Much more likely is a raid by Irish warriors, who still roam the coastline picking off unwary victims. Even their raid up into the hills of Brycheiniog would be a considerable effort though. Alternatively, this event could be a later misremembering or confusion of or with the Mercian raid of 916 - see below.

Whilst the Roman Church describes Brychen as a saint, relevant literature does not, instead referring to him as a patriarch. Even in the earliest sources he is credited as being the father of at least twelve children, with later sources claiming well over twenty, many of whom become saints with links to Manau or Cornwall.

Bishop Cerula
The fifth century fresco of Bishop Cerula in the San Gennaro catacomb, Naples, destroys the myth that only men ministered to the faithful in the early church and instead adds support to the theory that women played a vital role in the church's early success

fl c.480s?

Rein ap Brychan?

Son (?).

The timeline for the rulers of Brycheiniog is largely calculated from a rough approximation of generation succession. Peniarth Ms 131, 299 contains the second known ruler, Rhain Dremrydd (or Dremrudd, a potential earlier version), but specifies him as Rhain, son of an unnamed son of Brychen, inserting an extra generation between them.

Brychen himself is given dates as variable as AD 400 and 490, so there seems to be plenty of room for an extra generation. The researcher and genealogist Peter Bartrum (1907-2000) in his Welsh genealogies removes this extra generation in his work, thereby supplying the more normally-quoted pedigree for the principality. His many daughters are married off to his peers, such as one who goes to Gwynlliw of Gwynllg, or Meleri who marries Ceretic of Ceredigion.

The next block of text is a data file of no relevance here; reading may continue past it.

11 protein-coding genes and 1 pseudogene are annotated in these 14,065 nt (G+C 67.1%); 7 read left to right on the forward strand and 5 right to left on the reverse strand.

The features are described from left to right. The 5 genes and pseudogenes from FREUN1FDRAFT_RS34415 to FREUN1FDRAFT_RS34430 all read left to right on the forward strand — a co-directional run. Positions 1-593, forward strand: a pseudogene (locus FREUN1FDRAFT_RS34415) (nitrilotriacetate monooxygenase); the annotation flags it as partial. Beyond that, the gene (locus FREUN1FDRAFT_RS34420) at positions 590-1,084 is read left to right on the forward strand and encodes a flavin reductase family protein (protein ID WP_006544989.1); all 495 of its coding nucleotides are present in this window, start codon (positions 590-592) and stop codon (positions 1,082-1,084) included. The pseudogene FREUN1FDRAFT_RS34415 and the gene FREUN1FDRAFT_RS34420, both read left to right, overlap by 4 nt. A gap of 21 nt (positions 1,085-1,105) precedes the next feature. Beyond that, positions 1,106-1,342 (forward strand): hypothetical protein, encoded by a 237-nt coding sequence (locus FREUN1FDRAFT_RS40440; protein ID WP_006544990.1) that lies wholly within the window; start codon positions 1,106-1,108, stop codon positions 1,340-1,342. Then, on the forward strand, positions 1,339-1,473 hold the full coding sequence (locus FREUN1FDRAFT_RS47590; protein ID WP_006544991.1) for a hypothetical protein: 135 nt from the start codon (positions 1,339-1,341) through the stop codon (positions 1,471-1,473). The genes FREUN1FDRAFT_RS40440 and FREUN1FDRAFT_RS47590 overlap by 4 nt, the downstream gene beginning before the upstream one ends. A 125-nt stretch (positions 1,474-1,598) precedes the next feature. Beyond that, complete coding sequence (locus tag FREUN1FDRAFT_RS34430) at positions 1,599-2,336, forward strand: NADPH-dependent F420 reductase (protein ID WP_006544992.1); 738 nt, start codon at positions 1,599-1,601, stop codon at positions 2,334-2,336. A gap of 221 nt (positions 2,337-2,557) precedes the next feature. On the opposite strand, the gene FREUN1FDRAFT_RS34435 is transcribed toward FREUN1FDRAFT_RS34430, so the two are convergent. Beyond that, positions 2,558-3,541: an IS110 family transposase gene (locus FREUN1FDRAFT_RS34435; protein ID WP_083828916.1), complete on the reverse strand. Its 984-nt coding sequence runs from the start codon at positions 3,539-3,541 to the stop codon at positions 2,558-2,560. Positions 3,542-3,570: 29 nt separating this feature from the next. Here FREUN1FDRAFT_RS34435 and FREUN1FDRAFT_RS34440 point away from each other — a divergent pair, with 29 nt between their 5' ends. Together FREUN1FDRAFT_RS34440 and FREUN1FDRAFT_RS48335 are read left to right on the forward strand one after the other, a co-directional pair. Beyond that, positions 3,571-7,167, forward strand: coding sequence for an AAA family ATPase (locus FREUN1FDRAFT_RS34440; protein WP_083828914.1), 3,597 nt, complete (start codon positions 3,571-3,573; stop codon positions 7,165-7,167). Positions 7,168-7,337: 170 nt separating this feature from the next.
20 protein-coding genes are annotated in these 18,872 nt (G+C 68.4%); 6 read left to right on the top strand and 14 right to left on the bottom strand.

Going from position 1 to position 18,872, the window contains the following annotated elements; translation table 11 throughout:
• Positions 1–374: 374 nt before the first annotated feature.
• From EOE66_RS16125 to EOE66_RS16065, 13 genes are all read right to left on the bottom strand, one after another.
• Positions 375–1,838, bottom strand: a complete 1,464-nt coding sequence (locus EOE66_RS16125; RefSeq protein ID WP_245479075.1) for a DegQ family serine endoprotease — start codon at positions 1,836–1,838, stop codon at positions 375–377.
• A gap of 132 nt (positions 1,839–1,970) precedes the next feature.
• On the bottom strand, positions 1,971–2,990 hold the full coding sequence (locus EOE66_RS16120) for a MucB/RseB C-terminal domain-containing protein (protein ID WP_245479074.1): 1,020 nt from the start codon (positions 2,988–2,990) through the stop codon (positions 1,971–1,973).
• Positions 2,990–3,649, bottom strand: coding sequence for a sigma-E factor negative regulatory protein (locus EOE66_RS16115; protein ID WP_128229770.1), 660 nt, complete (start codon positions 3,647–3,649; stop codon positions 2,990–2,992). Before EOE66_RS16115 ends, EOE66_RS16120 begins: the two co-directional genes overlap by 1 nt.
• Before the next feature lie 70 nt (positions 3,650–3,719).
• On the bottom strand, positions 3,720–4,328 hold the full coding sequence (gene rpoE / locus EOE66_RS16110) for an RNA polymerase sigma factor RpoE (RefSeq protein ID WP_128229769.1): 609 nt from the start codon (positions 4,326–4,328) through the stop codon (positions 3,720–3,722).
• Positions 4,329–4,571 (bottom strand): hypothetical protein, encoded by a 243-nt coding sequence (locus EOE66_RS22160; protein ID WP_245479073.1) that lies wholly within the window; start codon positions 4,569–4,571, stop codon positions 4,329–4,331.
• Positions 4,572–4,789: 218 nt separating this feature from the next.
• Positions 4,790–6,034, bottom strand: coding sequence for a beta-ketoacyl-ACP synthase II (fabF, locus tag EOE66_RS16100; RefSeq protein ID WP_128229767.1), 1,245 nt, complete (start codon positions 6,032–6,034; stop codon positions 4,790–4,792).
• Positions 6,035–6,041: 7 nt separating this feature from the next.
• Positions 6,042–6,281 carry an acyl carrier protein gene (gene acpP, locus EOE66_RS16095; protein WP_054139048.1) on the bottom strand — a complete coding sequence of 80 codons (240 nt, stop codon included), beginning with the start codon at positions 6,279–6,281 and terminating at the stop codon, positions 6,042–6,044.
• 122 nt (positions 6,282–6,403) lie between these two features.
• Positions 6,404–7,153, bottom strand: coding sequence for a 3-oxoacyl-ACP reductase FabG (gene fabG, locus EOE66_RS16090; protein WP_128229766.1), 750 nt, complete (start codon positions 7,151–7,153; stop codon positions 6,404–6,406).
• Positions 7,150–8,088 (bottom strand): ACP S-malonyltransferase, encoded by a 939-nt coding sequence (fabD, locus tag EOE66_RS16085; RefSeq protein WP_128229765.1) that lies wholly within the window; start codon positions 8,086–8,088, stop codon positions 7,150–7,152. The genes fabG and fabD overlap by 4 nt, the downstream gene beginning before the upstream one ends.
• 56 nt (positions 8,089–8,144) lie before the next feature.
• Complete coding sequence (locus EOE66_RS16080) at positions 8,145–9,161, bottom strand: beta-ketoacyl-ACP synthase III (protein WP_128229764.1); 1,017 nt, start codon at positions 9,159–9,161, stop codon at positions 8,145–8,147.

De Situ Brecheniauc does mention a Rein ap Brychan who is usually taken as Rhain Dremrudd but who could equally be that Rhain's father, himself the son of Brychen. The appellation 'Dremrydd' could be used to distinguish the son from the similarly-named father.

fl c.495

Rhain Dremrydd 'Red-Faced'

First son. Uncle of Cadwg, ruler of Gwynllg & Penychen.

fl c.510

Rigenew / Rigenau ap Rhein

Son.

fl c.540

Llywarch / Llowarch ap Rigenew

Son.

fl c.580

Idwallon ap Llywarch

Son.

fl c.620

Rhiwallon ap Idwallon

Son. Last male lineal descendant of Brychen.

c.640 - c.650

Ceindrych / Ceindrec ferch Rhiwallon

Daughter. Second marriage to Cloten of Dyfed.

c.650

Ceindrych (Ceindrec, modern 'Catherine') marries her distant cousin, Cloten, ruler of Dyfed. For the space of three generations the two principalities are united, creating a more united south-west Wales.

Marloes Sands
The coast of Pembrokeshire, part of the territory of the Demetae and the later principality of Dyfed, is a mixture of sandy beaches and daunting rocks (as at Marloes Sands, shown here), but there would have been many places for the Déisi to land and seize some territory

fl c.650

Cloten ap Nowy

Husband. Ruler of Dyfed & Brycheiniog.

fl c.670

Caten ap Cloten

Son. Ruler of Dyfed & Brycheiniog.

fl c.690

Cadwgan Tredylig ap Caten

Son. Ruler of Dyfed & Brycheiniog.

fl c.715

Rhein ap Cadwgn

Son. Ruler of Dyfed & Brycheiniog.

c.720

During the mid-eighth century, Dyfed is invaded by Seisyll, ruler of Ceredigion. He takes Ystrad Towy, and the dual principality of Dyfed's Rhein ap Cadwgn is split in two. Rhein is forced to divide the territory and the ruler's (possible) younger brother is granted Brycheiniog.

fl c.720

Awst / Aust ap Cadwgn

Brother? Granted Brycheiniog as his own domain.

fl c.730

Tewdos / Teuder / Tewdr ap Rhein

Second son of Rhein. Same as Tewdos of Dyfed?

c.730

The precise status of the principality at this time is open to some question. Three of the sons of Rhein ap Cadwgn of Dyfed appear to divide Brycheiniog between themselves (probably following the death of Rhein himself). Some of their immediate descendants are referred to as ruling, but seem more likely to be lords of cantrefi (districts which contain a hundred settlements) or commotes (one third or a half of a cantref).

Battle in Brecon